A Little About the
LP (Limited Partnership)
A limited partnership (LP) is a form of partnership similar to a general partnership, except that where a general partnership must have at least two general partners (GPs), a limited partnership must have at least one GP and at least one limited partner.
The GPs are, in all major respects, in the same legal position as partners in a conventional firm, i.e., they have management control, share the right to use partnership property, share the profits of the firm in predefined proportions, and have joint and several liability for the debts of the partnership.
As in a general partnership, the GPs have actual authority, as agents of the firm, to bind the partnership in contracts with third parties that are in the ordinary course of the partnership's business. As with a general partnership, "an act of a general partner which is not apparently for carrying on in the ordinary course the limited partnership's activities or activities of the kind carried on by the limited partnership binds the limited partnership only if the act was actually authorized by all the other partners.
Like shareholders in a corporation, limited partners have limited liability. This means that the limited partners have no management authority, and (unless they obligate themselves by a separate contract such as a guaranty) are not liable for the debts of the partnership. The limited partnership provides the limited partners a return on their investment (similar to a dividend), the nature and extent of which is usually defined in the partnership agreement. General Partners thus bear more economic risk than do limited partners, and in cases of financial loss, the GPs will be the ones which are personally liable.
Limited partners are subject to the same alter-ego piercing theories as corporate shareholders. However, it is more difficult to pierce the limited partnership veil because limited partnerships do not have many formalities to maintain. So long as the partnership and the members do not co-mingle funds, it would be difficult to pierce the veil.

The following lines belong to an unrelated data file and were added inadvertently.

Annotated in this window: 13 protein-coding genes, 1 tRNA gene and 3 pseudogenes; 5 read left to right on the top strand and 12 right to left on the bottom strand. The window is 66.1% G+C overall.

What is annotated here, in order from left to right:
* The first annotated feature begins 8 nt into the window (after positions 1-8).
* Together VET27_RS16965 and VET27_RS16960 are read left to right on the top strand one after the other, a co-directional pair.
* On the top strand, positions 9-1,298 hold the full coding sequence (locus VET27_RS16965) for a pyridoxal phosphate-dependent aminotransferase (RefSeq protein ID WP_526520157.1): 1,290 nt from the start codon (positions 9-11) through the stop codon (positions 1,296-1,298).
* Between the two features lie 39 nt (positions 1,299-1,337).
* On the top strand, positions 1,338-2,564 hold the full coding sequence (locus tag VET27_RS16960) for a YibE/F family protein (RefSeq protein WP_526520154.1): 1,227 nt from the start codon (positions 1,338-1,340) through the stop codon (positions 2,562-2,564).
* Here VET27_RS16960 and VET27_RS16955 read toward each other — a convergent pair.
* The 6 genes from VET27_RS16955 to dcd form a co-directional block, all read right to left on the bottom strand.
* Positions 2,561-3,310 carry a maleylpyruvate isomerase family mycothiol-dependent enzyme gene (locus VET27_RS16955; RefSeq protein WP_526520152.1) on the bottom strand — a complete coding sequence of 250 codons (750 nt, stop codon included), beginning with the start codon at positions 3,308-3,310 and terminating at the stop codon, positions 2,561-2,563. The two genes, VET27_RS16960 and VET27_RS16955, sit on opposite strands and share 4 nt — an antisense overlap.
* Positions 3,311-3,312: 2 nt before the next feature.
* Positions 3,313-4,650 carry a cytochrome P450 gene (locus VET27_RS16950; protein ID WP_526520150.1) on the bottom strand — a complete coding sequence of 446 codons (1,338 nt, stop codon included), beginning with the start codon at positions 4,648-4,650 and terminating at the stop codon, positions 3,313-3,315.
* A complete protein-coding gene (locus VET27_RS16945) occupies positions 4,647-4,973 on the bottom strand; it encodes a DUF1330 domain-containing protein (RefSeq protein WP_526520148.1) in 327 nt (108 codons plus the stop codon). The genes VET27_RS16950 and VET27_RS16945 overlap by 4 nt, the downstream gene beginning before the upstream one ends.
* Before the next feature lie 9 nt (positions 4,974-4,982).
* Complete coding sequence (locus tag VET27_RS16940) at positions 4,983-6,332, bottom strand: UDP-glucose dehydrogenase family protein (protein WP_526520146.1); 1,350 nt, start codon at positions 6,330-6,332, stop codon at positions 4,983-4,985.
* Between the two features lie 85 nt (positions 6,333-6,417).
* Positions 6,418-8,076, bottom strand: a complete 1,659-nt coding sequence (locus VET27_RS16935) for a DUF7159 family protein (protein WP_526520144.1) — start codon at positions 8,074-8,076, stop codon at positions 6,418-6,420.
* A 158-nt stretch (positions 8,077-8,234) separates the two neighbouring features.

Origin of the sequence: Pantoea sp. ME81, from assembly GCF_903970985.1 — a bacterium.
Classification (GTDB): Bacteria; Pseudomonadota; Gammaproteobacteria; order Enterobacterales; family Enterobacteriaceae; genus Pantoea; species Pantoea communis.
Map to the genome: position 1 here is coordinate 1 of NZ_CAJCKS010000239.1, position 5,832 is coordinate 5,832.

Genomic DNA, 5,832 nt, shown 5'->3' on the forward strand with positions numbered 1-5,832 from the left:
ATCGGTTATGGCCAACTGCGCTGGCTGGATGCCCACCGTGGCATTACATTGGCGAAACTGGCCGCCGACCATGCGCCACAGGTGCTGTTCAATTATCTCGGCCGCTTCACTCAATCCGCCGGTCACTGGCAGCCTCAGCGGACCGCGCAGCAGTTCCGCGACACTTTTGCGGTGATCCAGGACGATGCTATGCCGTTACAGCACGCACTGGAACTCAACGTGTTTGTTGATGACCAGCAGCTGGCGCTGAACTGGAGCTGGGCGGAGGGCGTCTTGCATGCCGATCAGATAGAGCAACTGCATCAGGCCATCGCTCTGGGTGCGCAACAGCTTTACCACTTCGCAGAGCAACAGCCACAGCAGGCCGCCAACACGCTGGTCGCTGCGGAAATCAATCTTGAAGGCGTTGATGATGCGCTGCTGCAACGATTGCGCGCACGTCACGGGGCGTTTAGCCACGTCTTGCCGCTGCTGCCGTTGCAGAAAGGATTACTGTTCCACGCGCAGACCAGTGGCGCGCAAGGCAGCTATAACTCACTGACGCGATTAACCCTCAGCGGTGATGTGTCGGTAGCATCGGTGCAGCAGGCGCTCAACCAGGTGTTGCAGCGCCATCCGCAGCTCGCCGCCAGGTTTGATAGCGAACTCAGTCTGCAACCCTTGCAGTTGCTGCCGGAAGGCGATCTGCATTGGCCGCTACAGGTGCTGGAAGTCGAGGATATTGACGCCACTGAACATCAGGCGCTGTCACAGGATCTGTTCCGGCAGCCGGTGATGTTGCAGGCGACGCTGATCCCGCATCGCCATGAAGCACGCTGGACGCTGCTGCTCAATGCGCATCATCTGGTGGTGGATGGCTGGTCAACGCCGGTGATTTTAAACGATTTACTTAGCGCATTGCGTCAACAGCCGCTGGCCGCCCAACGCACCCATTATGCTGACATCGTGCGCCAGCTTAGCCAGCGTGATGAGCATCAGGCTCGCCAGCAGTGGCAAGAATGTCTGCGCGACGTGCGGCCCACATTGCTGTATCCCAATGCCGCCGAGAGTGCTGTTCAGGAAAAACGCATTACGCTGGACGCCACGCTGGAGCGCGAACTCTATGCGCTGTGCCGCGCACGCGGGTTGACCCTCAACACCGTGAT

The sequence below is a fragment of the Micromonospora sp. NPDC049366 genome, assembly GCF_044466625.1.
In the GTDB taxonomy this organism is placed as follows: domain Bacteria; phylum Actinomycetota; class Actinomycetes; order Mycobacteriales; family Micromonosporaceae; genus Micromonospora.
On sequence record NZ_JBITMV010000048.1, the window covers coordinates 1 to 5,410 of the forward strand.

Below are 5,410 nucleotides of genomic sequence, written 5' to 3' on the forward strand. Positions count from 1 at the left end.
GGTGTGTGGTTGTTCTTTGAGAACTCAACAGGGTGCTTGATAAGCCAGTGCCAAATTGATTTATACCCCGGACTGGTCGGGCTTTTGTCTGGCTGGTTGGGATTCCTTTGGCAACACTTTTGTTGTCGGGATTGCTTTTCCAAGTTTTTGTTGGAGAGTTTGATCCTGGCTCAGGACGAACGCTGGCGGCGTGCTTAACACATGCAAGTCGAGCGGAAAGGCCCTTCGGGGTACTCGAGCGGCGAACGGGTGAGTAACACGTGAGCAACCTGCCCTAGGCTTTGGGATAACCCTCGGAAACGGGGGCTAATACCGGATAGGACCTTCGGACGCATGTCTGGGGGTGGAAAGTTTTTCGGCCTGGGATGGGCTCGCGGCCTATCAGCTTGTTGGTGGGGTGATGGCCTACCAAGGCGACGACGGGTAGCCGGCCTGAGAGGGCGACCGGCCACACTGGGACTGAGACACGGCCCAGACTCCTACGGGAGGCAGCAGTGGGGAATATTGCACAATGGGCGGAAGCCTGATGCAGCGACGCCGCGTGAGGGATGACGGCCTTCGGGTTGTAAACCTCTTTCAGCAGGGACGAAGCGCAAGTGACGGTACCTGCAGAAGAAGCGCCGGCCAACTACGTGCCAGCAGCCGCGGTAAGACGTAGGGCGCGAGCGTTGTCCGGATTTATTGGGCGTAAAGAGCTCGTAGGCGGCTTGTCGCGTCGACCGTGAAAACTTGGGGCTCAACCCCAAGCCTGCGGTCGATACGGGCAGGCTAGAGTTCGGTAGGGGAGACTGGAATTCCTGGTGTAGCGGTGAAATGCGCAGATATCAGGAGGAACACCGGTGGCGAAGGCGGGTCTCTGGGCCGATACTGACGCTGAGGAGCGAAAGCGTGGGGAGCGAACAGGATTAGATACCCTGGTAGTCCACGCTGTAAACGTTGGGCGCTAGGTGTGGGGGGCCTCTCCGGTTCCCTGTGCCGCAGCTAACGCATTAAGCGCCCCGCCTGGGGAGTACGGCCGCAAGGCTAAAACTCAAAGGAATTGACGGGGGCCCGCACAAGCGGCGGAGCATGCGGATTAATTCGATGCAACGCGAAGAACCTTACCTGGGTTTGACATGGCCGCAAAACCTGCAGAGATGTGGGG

Partnership interests (including the interests of limited partners) are afforded a significant level of protection through the charging order mechanism. The charging order limits the creditor of a debtor-partner or a debtor-member to the debtor’s share of distributions, without conferring on the creditor any voting or management rights.
When the partnership is being constituted, or the composition of the firm is changing, limited partnerships are generally required to file documents with the relevant state registration office. Limited partners must explicitly disclose their status when dealing with other parties, so that such parties are on notice that the individual negotiating with them carries limited liability. It is customary that the documentation and electronic materials issued to the public by the firm will carry a clear statement identifying the legal nature of the firm and listing the partners separately as general and limited. Hence, unlike the GPs, the limited partners do not have inherent agency authority to bind the firm unless they are subsequently held out as agents (and so create an agency by estoppel); or acts of ratification by the firm create ostensible authority.
Limited partnerships are distinct from limited liability partnerships, in which all partners have limited liability. In some jurisdictions, the limited liability of the limited partners is contingent on their not participating in management.
For any entity offering an investment opportunity to more than 1 investor, federal and/or state securities laws may apply and may require certain disclosures or registrations in connection with such an offering. Please consult a licensed attorney for advice concerning your specific circumstances.